Finally it was time, no more running 20, 30, 40 kilometers but just doing a 63 one! And that on our beloved island of Ameland at the Lighthouse trail (Vuurtorentrail). The last two years we already participated in the other distances (2017; 18 and 2018; 12 & 35) and now it was time to do the last one of 63 kilometers. The forecast for that weekend wasn't great, lots of wind and rain. But in retrospective I can say that we had some luck because it was dry during our trail.
I wasn't worring much about the long distance having trained three times a 40+ km run. So finishing shouldn't be a problem. And it all started okay. We met Mark who we know from a training group we sometimes run with. Funny you suddenly see a familiar face. The route this year first went to the south part of the island, there we entered the beach and run towards the nothern part of the island. At about 12 kilometer we came to our first checkpoint. After a short eat and drink break we took off again.
A bit slower
At the second checkpoint I told Mark I was going to run slightly slower. This because I wanted to have some energy left when we would be in the last part of the trail. From the next hour or so we still would be within 100 meters of eachother but I was running at my personal pace. Also a reason to go a bit slower was that the back of my shoe was pressuring in my achilles heel and I started to feel that.
Suprise! Nose bleed
The point where we did get really separated was at nearly 33 kilometer. I just passed someone when I noticed I had a nose bleed. Very annoying. Luckily the guy I just passed had some tissues on him so I could clean myself. And after a short time I could run again. It was nice that we entered a concrete bike path at that time so I could do a slow run and not have to go up and down the dunes for a while.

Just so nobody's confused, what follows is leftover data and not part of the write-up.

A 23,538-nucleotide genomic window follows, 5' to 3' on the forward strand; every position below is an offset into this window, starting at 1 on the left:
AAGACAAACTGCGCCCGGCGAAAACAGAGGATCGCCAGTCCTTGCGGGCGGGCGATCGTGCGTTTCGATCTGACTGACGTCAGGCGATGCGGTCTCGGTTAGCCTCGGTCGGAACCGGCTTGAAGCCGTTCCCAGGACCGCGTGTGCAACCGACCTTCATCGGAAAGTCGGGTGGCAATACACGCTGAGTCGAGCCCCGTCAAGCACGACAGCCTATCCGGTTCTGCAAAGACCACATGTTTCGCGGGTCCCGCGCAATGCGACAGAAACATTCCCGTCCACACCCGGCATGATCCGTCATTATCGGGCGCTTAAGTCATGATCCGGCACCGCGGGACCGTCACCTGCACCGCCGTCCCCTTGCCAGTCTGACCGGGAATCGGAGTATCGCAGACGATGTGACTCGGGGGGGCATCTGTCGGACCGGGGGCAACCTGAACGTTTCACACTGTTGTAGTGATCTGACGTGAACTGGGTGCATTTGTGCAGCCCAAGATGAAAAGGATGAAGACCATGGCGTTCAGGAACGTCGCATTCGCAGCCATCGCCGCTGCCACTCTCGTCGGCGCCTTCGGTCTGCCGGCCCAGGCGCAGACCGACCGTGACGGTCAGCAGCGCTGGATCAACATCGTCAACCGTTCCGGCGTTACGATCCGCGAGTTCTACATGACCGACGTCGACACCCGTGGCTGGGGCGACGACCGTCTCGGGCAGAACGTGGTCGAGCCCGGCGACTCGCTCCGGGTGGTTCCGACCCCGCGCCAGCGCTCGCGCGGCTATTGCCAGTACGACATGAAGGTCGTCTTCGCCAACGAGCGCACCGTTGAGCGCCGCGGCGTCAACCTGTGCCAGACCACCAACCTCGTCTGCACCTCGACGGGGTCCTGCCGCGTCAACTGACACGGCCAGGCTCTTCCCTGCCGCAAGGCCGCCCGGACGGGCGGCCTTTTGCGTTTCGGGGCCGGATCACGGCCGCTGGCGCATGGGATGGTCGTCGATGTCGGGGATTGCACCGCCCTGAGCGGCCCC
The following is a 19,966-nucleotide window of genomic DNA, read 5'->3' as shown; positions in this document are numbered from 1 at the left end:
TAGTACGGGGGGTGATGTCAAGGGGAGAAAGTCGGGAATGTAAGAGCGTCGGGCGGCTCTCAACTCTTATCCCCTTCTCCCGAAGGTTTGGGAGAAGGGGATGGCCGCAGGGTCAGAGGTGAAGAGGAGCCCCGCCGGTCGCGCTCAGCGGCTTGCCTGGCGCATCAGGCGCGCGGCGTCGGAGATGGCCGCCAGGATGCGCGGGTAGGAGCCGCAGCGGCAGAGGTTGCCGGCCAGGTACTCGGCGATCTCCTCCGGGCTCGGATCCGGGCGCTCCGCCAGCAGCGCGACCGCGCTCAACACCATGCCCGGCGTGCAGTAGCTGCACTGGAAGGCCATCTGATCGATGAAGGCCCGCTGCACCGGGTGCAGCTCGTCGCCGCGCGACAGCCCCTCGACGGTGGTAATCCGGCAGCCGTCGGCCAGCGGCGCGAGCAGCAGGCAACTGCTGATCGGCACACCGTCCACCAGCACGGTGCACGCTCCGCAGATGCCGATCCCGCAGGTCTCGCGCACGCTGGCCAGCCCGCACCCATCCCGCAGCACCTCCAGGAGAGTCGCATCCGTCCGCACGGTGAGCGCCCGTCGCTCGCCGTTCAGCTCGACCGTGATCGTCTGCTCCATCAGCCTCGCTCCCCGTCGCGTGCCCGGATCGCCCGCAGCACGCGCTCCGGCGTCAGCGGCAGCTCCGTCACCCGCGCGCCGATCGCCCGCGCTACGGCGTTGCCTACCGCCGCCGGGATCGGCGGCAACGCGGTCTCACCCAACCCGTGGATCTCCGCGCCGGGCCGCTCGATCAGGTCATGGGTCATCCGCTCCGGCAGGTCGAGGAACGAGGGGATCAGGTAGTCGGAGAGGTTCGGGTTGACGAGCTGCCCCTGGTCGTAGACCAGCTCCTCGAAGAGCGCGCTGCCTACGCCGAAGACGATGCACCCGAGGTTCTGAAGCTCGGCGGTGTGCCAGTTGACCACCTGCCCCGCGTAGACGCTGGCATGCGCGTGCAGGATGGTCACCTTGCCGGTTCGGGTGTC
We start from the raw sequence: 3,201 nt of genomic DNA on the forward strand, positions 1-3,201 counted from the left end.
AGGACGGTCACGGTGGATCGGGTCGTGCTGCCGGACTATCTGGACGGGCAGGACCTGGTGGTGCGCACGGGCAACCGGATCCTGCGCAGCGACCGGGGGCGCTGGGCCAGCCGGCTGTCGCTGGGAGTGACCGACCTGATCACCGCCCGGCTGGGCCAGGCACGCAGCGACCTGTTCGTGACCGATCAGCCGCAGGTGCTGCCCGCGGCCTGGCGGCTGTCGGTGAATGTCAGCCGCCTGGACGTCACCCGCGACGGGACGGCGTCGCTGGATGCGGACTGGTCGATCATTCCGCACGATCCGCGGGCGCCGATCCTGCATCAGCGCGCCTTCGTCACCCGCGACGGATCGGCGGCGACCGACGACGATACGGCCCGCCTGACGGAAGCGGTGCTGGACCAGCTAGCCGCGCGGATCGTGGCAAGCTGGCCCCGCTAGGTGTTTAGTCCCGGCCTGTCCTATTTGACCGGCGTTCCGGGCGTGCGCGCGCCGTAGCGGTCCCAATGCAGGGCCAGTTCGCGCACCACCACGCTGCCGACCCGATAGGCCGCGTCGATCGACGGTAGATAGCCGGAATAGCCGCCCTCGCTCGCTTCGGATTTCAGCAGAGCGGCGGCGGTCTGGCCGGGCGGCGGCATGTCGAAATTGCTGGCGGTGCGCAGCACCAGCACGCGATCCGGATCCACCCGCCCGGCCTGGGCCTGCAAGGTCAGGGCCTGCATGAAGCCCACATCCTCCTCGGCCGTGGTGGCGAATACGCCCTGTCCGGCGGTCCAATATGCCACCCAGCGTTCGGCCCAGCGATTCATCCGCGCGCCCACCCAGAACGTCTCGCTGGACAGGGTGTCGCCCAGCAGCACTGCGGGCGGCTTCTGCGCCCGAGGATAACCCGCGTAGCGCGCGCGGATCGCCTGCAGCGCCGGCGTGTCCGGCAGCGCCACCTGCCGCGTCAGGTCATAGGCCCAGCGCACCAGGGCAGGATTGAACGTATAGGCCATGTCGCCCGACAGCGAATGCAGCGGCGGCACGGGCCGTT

We entered a salt marsh which was beautiful but also tough and slippery. My trail shoes were not even close on the grip I needed there. A few times I got rid of all the mud that was sticking on my shoes. Also my achilles heel was getting a bit painful. I already was doing a slightly different technique to comfort my achilles but it wasn't workign well.
After getting at the single tracks again, going up and down the dunes I did my best to do it easyly. Walking up and down helped a bit. I got to another checkpoint and took some peanuts for the salt. I didn't feel like eating much during running but those nuts were great! I also was about a marathon distance into the race at that point. My achiiles was not doing great but also my knee was giving problems. Still I tried to run the last 20 kilometers and got going again.
It's all in the head
I couldn't enjoy the scenery anymore altough the views were just beautiful. My heel and knee were telling me it wasn't going well. During the Great Wall Marathon last year in China I too had problems. It was so hot there I just couldn't cool my self. But after taking lots of time to rest and cool I managed to finish over there. But sadly it wasn't the weather now but my own body that was causing my troubles. The only wise thing to do was to give up. Going on would only result in more pain and longer recovery.I walked a bit to let this sink in, there were some tears involved.
Finally I grabbed my phone and called the organisation that I wanted to be picked up. At that time two men on mountain bikes from the organisation showed up and asked if I was okay. They handled the car that would pick me up. Suddenly Dafne was there, we hugged and I got emotional again. It's hard. I let her go her own way and was escorted by one of the bikers. He himself stopped a few weeks before at a 250 km race at 130 km into the race so he knew what I was going through.
It's five days later now. My achilles heel still isn't recoverd so i made the correct call stopping. My knee seems okay from the day after the race. I feel okay having to quit the race, it is what it is. And I did run for about 51 km! Wednesday I had a sports massage and I was told that my legs just felt fine except for the achilles heel so I really was prepared for the distance.